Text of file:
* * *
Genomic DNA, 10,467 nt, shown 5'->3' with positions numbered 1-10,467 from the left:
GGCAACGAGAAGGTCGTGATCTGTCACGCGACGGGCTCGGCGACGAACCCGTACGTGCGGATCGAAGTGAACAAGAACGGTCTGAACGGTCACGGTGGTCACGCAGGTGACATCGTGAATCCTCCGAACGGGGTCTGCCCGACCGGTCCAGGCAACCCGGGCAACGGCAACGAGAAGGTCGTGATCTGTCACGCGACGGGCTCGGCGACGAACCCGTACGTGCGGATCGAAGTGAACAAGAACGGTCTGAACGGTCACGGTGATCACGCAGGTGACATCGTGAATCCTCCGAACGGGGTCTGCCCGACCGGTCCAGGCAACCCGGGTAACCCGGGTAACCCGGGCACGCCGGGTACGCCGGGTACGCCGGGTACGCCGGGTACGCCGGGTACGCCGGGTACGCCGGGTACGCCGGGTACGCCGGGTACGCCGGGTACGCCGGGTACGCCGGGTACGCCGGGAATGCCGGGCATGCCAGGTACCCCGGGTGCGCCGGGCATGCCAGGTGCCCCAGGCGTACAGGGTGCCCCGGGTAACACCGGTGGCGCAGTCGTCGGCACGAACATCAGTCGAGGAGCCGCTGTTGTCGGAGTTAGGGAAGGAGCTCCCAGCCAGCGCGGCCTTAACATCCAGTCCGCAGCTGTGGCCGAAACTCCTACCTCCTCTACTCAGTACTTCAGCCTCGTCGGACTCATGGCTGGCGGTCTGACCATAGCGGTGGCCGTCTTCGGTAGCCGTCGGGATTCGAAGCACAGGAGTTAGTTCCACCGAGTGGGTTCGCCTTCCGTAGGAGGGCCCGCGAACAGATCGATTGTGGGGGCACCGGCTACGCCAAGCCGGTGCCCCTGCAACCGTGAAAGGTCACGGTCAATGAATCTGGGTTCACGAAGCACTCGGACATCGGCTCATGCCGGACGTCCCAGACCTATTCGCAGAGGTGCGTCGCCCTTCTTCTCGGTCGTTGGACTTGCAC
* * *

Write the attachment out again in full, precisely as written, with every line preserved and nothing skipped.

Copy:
Genomic DNA, 10,467 nt, shown 5'->3' with positions numbered 1-10,467 from the left:
GGCAACGAGAAGGTCGTGATCTGTCACGCGACGGGCTCGGCGACGAACCCGTACGTGCGGATCGAAGTGAACAAGAACGGTCTGAACGGTCACGGTGGTCACGCAGGTGACATCGTGAATCCTCCGAACGGGGTCTGCCCGACCGGTCCAGGCAACCCGGGCAACGGCAACGAGAAGGTCGTGATCTGTCACGCGACGGGCTCGGCGACGAACCCGTACGTGCGGATCGAAGTGAACAAGAACGGTCTGAACGGTCACGGTGATCACGCAGGTGACATCGTGAATCCTCCGAACGGGGTCTGCCCGACCGGTCCAGGCAACCCGGGTAACCCGGGTAACCCGGGCACGCCGGGTACGCCGGGTACGCCGGGTACGCCGGGTACGCCGGGTACGCCGGGTACGCCGGGTACGCCGGGTACGCCGGGTACGCCGGGTACGCCGGGTACGCCGGGTACGCCGGGAATGCCGGGCATGCCAGGTACCCCGGGTGCGCCGGGCATGCCAGGTGCCCCAGGCGTACAGGGTGCCCCGGGTAACACCGGTGGCGCAGTCGTCGGCACGAACATCAGTCGAGGAGCCGCTGTTGTCGGAGTTAGGGAAGGAGCTCCCAGCCAGCGCGGCCTTAACATCCAGTCCGCAGCTGTGGCCGAAACTCCTACCTCCTCTACTCAGTACTTCAGCCTCGTCGGACTCATGGCTGGCGGTCTGACCATAGCGGTGGCCGTCTTCGGTAGCCGTCGGGATTCGAAGCACAGGAGTTAGTTCCACCGAGTGGGTTCGCCTTCCGTAGGAGGGCCCGCGAACAGATCGATTGTGGGGGCACCGGCTACGCCAAGCCGGTGCCCCTGCAACCGTGAAAGGTCACGGTCAATGAATCTGGGTTCACGAAGCACTCGGACATCGGCTCATGCCGGACGTCCCAGACCTATTCGCAGAGGTGCGTCGCCCTTCTTCTCGGTCGTTGGACTTGCAC